Tobacco: The harmful effects of tobacco smoke on the lungs

    Tobacco: The harmful effects of tobacco smoke on the lungs

    Tobacco is one of the greatest health threats the world has ever faced. It is estimated to have killed 100 million people in the twentieth century and could kill 1 billion in the twenty-first century, if left unchecked

    Tobacco, used in the manner it is intended, causes a terrible toll of disease, death, and despair.

    Nicotine, the main psychoactive component of tobacco, is one of the most potent known addicting substances. More than 70% of smokers want to quit, yet fewer than 3% quit and remain abstinent with a given attempt. The addictive nature of nicotine is why tobacco experts strongly oppose the unregulated use of electronic cigarettes, a form of nicotine delivery.

    Tobacco not only inflicts its harm on smokers, but passive smoke inhalation also affects millions of people leading to death and disease.

    • Tobacco kill 1 person every 4 seconds.
    • Tobacco causes about 1.2 million of the 1.8 million lung cancer deaths annually.
    • About 165,000 children under the age of 5 die from respiratory infections caused by second-hand smoke every year−that is one every 3 minutes.
    • Second-hand smoke causes more than 1 million deaths annually–the leading lung conditions associated with these deaths are lung cancer, chronic obstructive pulmonary disease, tuberculosis, and asthma.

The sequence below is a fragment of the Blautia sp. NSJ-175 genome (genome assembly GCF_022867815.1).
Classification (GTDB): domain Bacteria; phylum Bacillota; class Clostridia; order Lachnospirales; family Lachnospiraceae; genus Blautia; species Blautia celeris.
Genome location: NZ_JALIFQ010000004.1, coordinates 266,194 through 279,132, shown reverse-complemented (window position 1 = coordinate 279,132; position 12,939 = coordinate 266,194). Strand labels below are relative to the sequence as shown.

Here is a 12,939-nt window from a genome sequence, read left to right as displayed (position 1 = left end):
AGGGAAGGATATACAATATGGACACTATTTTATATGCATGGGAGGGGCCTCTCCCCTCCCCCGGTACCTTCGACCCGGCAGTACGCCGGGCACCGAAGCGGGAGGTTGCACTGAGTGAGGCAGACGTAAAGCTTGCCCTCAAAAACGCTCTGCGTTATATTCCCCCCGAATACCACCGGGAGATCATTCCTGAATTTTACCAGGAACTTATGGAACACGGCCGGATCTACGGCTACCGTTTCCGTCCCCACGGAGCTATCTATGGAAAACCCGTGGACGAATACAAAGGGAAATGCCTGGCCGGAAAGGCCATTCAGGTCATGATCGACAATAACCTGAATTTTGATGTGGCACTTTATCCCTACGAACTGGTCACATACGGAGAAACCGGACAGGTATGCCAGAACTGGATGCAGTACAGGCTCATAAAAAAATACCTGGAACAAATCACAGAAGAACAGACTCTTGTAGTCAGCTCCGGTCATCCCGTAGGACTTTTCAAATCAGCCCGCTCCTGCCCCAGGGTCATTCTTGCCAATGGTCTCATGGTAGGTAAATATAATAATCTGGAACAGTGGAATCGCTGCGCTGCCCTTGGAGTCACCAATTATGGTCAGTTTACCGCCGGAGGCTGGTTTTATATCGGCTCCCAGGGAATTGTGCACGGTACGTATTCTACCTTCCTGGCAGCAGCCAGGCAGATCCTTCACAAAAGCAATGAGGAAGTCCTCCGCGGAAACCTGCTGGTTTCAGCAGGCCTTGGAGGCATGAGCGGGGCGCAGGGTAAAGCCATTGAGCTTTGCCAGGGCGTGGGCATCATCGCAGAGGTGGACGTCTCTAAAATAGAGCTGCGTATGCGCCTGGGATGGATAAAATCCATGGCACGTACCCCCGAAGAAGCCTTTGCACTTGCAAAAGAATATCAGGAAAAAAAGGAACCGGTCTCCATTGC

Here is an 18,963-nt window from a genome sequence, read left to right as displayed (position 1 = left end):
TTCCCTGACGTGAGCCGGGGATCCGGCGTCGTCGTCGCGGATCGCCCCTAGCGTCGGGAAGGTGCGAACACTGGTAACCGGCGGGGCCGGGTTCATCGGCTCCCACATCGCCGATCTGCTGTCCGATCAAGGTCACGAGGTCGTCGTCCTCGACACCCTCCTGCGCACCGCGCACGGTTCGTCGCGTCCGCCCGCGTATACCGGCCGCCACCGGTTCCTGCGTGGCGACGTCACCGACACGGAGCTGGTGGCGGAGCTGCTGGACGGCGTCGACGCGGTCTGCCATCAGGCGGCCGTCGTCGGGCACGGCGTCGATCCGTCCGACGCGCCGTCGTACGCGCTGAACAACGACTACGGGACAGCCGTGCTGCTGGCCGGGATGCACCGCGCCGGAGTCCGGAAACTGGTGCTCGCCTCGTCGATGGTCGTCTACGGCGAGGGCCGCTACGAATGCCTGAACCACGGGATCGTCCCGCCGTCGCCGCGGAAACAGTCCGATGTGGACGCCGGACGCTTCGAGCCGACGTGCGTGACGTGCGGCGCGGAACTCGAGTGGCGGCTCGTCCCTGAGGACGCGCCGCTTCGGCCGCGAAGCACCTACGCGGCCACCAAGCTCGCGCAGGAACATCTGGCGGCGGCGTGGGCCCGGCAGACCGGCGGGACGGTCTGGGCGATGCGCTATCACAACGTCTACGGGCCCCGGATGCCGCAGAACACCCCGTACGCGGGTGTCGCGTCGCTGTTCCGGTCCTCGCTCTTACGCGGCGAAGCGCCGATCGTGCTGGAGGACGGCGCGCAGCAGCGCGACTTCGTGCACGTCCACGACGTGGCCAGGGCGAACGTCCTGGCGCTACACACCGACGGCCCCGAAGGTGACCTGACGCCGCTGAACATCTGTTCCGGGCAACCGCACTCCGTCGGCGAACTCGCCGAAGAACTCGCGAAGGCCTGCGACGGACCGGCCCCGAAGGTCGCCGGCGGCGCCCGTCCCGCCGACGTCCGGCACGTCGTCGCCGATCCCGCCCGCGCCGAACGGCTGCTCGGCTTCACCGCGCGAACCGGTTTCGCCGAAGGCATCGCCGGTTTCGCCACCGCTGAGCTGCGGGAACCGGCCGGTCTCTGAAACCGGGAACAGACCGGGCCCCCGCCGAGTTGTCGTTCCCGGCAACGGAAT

• Tobacco kills up to half of its users.
    • About 80% of the 1.1 billion smokers live in low and middle income countries.
    • Smoking mothers have an increased incidence and severity of asthma in their children.
    • Only 20% of the world’s population are protected by comprehensive national smoke-free laws.

    It is never too late to quit tobacco

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    Quitting tobacco has the potential to reverse some of the damage done by tobacco smoke to the lungs, but not all. Early cessation is therefore essential to preventing the onset of chronic lung disease, which is irreversible once developed. Within just 2 weeks of quitting tobacco, lung function increases.

    FIRS committed to tobacco advocacy

    The Forum of International Respiratory Societies (FIRS) is committed to advocacy and action related to tobacco control. FIRS has produced the following campaigns, press releases and position statements: